October 28, 2014 / 8:24 AM / 3 years ago

Japan opposition DPJ takes aim at Abe govt scandals, Abenomics

TOKYO (Reuters) - Japan’s main opposition party vowed on Tuesday to pursue Prime Minister Shinzo Abe over a string of cabinet funding scandals that have dented his popularity ratings, and attacked his signature “Abenomics” economic revival recipe as a failure.

Japan's Prime Minister Shinzo Abe reacts as he speaks to the media at his official residence in Tokyo October 20, 2014. REUTERS/Toru Hanai

Democratic Party of Japan (DPJ) Secretary General Yukio Edano also said his party might have further revelations to make, but acknowledged it was too soon to say if fallout from the serial scandals would prove fatal for Abe’s administration.

“I think this is a body blow to the government,” Edano told Reuters in an interview on Tuesday.

“What we intend to reveal is that the (ruling) Liberal Democratic Party has not changed at all,” said Edano, who served as chief cabinet secretary at the time of the Fukushima disaster and later headed the ministry of economy, trade and industry.

Unlike his first, troubled 2006-2007 term, Abe’s current administration had been unscathed by scandal since he returned to power in December 2012. That changed drastically after he reshuffled his cabinet last month, opening the door to a slew of leaks about possible political-fund misdeeds by new ministers.

Two new ministers, including trade and industry minister Yuko Obuchi, resigned last week over the dubious use of funds.

Obuchi’s successor, Yoichi Miyazawa, swiftly came under fire, including for retaining shares in Tokyo Electric Power Co, the operator of the tsunami-hit Fukushima nuclear plant that his ministry oversees, and for potentially violating a ban on donations from a foreign-owned firm. This week, two more ministers acknowledged fund-related improprieties.

The scandals have provided a rare opening for a weak and fragmented opposition, which has been largely sidelined since Abe’s conservative LDP trounced the Democrats in the 2012 election. The LDP was plagued by money scandals during much of its decades-long reign before being ousted by the DPJ in 2009.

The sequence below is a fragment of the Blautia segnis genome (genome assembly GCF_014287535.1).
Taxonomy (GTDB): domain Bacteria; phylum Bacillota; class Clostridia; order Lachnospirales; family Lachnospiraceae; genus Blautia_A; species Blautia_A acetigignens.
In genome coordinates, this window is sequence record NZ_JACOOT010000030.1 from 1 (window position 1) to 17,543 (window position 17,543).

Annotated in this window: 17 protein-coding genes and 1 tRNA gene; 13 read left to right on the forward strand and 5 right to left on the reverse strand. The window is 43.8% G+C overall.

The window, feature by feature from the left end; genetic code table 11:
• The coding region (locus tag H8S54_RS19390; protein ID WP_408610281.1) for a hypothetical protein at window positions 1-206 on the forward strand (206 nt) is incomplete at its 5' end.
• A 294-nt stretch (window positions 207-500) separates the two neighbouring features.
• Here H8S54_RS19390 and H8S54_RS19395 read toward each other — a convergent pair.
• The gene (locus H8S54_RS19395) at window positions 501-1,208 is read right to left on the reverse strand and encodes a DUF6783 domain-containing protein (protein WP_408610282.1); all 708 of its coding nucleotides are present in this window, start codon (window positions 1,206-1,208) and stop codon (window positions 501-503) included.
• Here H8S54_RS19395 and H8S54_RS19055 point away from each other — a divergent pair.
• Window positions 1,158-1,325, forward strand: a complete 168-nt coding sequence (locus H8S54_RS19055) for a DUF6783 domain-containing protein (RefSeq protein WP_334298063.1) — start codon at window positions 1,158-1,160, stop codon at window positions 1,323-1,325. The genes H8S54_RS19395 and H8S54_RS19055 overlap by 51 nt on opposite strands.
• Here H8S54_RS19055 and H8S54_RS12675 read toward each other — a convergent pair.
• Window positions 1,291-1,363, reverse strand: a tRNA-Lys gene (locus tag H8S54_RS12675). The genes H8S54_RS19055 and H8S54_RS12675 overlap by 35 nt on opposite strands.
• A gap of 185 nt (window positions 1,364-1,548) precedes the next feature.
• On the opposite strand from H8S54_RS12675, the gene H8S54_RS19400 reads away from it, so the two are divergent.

But while Abe’s popularity ratings dipped in most opinion polls conducted after the scandals broke, they are still hovering around 50 percent, and Edano said it was too soon to tell if further declines were in store, putting Abe at risk.

“It depends on us,” he said. Edano said not all the scandal revelations had originated with his party, but asked if the Democrats had more ammunition in store, he replied: “Of course we have.”

SALES TAX RISE, ELECTION CHATTER

In a nod to the risk that voters could grow weary of scandal talk when what they really care about is the economy, Edano said his party would put most of its energy into criticising Abe’s policies - including his Abenomics mix of hyper-easy monetary policy, fiscal spending and structural reforms.

Edano said the premier’s growth strategy was already proving a failure, and delaying an unpopular sales tax rise planned for next year would be tantamount to admitting policy defeat.

“If they don’t raise the sales tax while continuing to say Abenomics is a success, that would be the worst,” Edano said, adding both the economy and fiscal situation would worsen. Asked if postponing the tax hike would be the same as declaring Abenomics a failure, he said: “We think so.”

A law passed in 2012 requires a rise in the levy to 10 percent in October 2015 to rein in Japan’s bulging public debt. But the hike can be postponed if the economy looks weak. Surveys show a solid majority of voters oppose another tax rise.

Some Japanese media have begun to speculate that Abe - encouraged by the limited drop in his ratings - might call an election within the year while the opposition parties are ill-prepared. No lower house poll is mandated until 2016.

“We have to consider that an election could be called at time when we least want one,” Edano said.

But while the Democrats have yet to regain public trust after their massive election losses, the tide has begun to shift a bit, partly due to doubts about Abenomics, he added.

“Before, the headwind was so strong that we could hardly stand,” he said. “Now, I feel that while there is a headwind, there is also a wind at our backs.”

Reporting by Linda Sieg, Billy Mallard, Antoni Slodkowski, Kiyoshi Takenaka; Editing by Jeremy Laurence and Alex Richardson

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